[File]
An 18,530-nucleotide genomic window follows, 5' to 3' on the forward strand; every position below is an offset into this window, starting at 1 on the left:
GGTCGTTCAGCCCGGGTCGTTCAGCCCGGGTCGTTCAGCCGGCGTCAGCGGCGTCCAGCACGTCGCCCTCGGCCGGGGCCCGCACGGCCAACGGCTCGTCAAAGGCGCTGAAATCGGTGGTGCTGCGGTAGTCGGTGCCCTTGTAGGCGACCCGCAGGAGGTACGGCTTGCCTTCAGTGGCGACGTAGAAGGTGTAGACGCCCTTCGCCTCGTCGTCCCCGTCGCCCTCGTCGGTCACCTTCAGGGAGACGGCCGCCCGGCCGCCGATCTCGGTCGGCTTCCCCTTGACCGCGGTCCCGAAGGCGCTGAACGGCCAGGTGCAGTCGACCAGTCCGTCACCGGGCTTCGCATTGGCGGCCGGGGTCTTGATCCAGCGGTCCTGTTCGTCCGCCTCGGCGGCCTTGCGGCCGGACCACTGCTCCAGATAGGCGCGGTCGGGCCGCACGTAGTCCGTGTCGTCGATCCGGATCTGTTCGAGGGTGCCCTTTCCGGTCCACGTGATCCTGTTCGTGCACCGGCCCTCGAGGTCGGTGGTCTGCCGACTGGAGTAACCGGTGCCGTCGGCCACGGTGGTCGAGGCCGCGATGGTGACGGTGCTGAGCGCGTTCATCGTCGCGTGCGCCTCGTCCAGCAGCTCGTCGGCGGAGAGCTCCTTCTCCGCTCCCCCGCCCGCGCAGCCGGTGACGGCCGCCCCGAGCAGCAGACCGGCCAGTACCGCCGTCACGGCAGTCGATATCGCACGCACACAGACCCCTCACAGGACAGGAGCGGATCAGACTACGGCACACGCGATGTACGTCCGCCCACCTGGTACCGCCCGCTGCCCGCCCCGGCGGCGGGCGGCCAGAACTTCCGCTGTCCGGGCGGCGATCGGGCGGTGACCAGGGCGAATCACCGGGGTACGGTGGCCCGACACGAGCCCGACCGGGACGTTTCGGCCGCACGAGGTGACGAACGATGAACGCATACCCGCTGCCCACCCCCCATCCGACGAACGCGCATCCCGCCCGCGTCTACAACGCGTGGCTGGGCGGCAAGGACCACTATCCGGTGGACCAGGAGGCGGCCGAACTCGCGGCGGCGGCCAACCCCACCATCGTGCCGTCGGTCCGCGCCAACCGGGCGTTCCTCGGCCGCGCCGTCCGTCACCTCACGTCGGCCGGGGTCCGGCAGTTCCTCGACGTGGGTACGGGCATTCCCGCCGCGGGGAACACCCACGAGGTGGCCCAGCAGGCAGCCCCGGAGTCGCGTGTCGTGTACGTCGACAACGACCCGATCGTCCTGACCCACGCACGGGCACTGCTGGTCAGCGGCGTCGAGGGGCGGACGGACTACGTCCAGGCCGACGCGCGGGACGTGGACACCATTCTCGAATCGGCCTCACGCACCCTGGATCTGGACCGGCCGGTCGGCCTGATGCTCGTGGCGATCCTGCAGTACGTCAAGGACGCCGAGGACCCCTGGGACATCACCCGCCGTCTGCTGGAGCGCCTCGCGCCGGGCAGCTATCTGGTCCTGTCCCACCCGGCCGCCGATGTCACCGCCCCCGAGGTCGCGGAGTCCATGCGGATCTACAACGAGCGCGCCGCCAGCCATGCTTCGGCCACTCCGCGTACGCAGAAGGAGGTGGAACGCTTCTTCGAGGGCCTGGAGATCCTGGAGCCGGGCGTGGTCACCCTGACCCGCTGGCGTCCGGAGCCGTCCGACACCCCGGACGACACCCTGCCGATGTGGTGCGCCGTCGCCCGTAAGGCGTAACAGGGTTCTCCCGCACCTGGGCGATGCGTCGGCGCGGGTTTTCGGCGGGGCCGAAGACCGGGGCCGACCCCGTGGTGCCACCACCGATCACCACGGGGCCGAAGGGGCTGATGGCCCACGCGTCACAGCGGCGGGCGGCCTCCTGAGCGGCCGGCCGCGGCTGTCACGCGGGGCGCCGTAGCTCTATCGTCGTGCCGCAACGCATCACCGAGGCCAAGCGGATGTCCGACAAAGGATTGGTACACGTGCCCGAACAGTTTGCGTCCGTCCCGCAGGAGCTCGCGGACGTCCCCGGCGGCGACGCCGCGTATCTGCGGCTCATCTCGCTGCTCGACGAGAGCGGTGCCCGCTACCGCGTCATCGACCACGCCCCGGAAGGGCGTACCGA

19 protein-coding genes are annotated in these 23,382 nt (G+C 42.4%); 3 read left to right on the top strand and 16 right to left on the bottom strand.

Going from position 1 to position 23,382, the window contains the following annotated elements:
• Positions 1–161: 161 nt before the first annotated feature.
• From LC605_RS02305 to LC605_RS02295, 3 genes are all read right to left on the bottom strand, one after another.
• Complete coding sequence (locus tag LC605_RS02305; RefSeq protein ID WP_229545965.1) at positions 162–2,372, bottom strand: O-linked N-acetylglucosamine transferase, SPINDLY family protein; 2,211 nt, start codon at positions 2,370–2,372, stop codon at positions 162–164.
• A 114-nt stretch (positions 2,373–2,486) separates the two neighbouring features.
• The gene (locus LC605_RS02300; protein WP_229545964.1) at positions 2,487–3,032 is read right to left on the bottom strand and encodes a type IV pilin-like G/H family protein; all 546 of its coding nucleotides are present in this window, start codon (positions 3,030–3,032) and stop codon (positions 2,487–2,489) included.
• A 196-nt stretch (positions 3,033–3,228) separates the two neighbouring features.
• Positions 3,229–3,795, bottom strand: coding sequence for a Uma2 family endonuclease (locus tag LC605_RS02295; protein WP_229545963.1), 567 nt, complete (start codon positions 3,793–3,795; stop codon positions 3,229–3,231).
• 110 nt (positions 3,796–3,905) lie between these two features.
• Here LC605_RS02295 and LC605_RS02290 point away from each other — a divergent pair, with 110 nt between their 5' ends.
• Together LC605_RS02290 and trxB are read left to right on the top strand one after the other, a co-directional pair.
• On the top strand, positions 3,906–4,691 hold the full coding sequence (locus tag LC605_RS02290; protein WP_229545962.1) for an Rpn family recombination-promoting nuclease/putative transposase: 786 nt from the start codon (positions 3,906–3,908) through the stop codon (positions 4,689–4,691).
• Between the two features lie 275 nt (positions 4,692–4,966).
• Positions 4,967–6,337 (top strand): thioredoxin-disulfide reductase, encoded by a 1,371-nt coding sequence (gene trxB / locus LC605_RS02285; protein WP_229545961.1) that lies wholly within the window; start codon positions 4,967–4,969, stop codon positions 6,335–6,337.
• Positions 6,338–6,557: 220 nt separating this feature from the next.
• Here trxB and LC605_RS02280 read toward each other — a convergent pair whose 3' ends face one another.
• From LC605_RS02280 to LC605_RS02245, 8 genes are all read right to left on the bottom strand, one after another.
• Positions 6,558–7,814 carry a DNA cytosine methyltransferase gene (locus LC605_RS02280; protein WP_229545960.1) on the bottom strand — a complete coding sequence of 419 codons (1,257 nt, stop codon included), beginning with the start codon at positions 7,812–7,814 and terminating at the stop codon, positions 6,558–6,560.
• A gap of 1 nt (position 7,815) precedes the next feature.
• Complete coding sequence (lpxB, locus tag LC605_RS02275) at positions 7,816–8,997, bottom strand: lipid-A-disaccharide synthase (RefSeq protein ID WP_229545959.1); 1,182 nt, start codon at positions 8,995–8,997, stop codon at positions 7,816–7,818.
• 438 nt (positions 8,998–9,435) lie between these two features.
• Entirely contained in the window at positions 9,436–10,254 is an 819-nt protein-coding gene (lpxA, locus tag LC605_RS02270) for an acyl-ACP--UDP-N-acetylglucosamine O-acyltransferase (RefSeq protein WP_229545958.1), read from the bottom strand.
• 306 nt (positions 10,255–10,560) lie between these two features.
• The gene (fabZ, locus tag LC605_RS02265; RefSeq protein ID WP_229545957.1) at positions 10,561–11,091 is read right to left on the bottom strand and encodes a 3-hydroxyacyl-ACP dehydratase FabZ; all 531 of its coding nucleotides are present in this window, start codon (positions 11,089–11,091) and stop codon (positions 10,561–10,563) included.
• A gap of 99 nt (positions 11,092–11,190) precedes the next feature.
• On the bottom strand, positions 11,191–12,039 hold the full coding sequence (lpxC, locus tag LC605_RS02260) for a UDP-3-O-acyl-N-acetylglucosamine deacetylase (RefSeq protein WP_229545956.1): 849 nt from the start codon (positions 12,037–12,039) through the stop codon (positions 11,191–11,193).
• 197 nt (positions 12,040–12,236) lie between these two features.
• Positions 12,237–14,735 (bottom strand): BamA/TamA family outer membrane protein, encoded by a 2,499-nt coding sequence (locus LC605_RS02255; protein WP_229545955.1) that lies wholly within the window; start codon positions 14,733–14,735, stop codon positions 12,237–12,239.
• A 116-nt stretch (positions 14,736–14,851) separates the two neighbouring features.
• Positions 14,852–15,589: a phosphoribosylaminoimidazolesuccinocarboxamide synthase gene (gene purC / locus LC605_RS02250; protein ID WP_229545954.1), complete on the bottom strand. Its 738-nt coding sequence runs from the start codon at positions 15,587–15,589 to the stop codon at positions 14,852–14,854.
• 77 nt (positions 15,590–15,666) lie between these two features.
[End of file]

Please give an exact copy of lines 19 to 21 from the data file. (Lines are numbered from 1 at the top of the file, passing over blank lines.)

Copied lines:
• Here trxB and LC605_RS02280 read toward each other — a convergent pair whose 3' ends face one another.
• From LC605_RS02280 to LC605_RS02245, 8 genes are all read right to left on the bottom strand, one after another.
• Positions 6,558–7,814 carry a DNA cytosine methyltransferase gene (locus LC605_RS02280; protein WP_229545960.1) on the bottom strand — a complete coding sequence of 419 codons (1,257 nt, stop codon included), beginning with the start codon at positions 7,812–7,814 and terminating at the stop codon, positions 6,558–6,560.